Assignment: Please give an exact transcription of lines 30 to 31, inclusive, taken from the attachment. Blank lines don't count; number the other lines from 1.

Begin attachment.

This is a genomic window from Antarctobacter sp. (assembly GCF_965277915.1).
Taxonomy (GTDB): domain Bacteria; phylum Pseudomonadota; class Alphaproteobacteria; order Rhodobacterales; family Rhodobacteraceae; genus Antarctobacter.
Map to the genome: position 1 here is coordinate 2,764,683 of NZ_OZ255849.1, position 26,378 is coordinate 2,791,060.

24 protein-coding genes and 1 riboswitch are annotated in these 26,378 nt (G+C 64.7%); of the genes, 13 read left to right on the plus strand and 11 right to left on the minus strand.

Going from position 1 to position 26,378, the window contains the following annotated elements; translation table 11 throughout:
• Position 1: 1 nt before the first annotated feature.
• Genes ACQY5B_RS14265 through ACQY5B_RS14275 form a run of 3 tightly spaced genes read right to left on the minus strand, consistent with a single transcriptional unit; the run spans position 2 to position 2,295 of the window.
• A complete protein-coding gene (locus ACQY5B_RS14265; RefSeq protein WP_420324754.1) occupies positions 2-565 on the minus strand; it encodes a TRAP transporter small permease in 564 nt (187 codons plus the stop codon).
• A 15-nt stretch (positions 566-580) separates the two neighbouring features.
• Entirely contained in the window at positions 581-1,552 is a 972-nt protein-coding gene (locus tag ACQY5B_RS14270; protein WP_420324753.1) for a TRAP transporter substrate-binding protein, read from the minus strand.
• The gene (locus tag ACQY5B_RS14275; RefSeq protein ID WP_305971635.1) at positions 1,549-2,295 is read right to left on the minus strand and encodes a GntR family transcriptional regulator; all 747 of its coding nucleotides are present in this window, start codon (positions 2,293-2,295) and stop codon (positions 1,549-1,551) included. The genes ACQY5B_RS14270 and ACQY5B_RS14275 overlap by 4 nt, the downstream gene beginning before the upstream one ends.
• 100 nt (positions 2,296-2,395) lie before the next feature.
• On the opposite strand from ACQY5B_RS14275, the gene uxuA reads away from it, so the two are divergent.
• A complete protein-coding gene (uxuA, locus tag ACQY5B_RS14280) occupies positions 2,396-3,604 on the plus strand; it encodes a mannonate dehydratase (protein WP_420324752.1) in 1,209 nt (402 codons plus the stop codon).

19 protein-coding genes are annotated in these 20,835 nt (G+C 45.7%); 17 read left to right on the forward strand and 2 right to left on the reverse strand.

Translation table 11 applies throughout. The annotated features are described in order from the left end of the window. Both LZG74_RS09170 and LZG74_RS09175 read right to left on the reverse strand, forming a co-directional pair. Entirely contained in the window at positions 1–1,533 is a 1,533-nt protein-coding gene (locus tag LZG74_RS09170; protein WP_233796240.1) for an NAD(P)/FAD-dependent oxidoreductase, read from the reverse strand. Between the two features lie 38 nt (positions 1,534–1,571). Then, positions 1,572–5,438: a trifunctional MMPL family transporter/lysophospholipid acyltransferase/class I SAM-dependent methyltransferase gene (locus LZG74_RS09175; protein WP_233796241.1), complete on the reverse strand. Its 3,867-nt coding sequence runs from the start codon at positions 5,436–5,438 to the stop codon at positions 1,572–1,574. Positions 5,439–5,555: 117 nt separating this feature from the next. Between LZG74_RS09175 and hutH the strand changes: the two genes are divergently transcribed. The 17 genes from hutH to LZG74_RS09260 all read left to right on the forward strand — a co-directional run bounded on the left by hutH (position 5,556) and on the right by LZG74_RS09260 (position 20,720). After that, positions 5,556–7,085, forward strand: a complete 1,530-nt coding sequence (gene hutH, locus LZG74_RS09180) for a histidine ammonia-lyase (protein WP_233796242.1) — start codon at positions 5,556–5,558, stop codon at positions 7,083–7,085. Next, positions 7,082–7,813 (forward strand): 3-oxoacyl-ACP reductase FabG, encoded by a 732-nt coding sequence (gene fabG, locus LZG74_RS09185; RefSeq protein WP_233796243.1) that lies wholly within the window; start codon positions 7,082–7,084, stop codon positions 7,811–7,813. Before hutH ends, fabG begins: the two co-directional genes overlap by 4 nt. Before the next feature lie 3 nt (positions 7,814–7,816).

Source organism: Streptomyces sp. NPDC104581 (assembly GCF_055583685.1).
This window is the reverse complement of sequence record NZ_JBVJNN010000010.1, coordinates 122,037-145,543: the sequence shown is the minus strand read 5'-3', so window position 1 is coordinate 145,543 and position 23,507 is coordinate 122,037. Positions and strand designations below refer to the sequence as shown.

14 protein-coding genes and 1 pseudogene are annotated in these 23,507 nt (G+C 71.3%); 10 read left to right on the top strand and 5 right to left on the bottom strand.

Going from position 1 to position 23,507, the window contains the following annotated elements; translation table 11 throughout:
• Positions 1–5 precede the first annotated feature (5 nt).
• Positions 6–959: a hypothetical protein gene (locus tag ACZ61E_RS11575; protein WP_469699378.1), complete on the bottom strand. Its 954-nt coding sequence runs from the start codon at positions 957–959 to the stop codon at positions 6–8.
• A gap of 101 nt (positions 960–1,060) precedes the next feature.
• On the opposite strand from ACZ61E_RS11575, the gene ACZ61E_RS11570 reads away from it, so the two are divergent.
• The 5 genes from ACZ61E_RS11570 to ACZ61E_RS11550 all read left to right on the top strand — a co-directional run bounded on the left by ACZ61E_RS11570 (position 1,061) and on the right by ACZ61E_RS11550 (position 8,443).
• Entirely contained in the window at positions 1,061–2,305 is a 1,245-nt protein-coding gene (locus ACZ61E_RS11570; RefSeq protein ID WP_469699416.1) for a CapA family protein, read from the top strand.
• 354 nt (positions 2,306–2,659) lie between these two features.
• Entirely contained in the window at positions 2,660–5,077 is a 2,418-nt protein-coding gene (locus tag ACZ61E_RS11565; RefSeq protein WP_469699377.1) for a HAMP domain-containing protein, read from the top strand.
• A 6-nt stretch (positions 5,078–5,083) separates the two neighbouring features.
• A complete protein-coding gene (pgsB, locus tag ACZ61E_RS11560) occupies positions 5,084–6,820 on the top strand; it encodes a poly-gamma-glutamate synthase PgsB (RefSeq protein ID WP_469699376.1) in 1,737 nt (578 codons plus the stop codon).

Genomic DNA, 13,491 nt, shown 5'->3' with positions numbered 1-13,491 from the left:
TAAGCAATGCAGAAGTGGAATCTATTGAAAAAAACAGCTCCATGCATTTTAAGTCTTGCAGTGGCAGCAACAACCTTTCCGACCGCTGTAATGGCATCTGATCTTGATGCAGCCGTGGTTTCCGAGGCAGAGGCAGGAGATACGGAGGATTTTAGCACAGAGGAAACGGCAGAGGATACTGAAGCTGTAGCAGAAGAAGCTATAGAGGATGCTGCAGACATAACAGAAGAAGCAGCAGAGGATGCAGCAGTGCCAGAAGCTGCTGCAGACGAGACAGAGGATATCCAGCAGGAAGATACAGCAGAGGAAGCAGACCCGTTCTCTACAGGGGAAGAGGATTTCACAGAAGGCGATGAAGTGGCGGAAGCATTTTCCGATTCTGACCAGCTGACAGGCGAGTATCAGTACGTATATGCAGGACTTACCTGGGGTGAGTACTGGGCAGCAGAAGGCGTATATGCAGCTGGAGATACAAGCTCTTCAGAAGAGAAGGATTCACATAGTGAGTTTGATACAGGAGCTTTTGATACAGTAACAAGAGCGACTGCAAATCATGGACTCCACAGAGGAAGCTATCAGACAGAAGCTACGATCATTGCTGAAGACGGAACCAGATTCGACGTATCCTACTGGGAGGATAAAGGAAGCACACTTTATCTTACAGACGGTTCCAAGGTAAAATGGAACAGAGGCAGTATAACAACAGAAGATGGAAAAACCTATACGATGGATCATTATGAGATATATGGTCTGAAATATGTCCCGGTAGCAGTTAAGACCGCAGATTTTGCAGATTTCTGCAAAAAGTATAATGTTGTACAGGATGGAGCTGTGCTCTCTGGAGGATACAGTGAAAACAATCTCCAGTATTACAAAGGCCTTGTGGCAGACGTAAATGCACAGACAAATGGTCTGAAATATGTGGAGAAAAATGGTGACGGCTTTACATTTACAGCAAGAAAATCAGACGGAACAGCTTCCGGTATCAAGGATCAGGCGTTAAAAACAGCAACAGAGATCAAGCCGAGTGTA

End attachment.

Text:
• A complete protein-coding gene (pgsB, locus tag ACZ61E_RS11560) occupies positions 5,084–6,820 on the top strand; it encodes a poly-gamma-glutamate synthase PgsB (RefSeq protein ID WP_469699376.1) in 1,737 nt (578 codons plus the stop codon).

Genomic DNA, 13,491 nt, shown 5'->3' with positions numbered 1-13,491 from the left: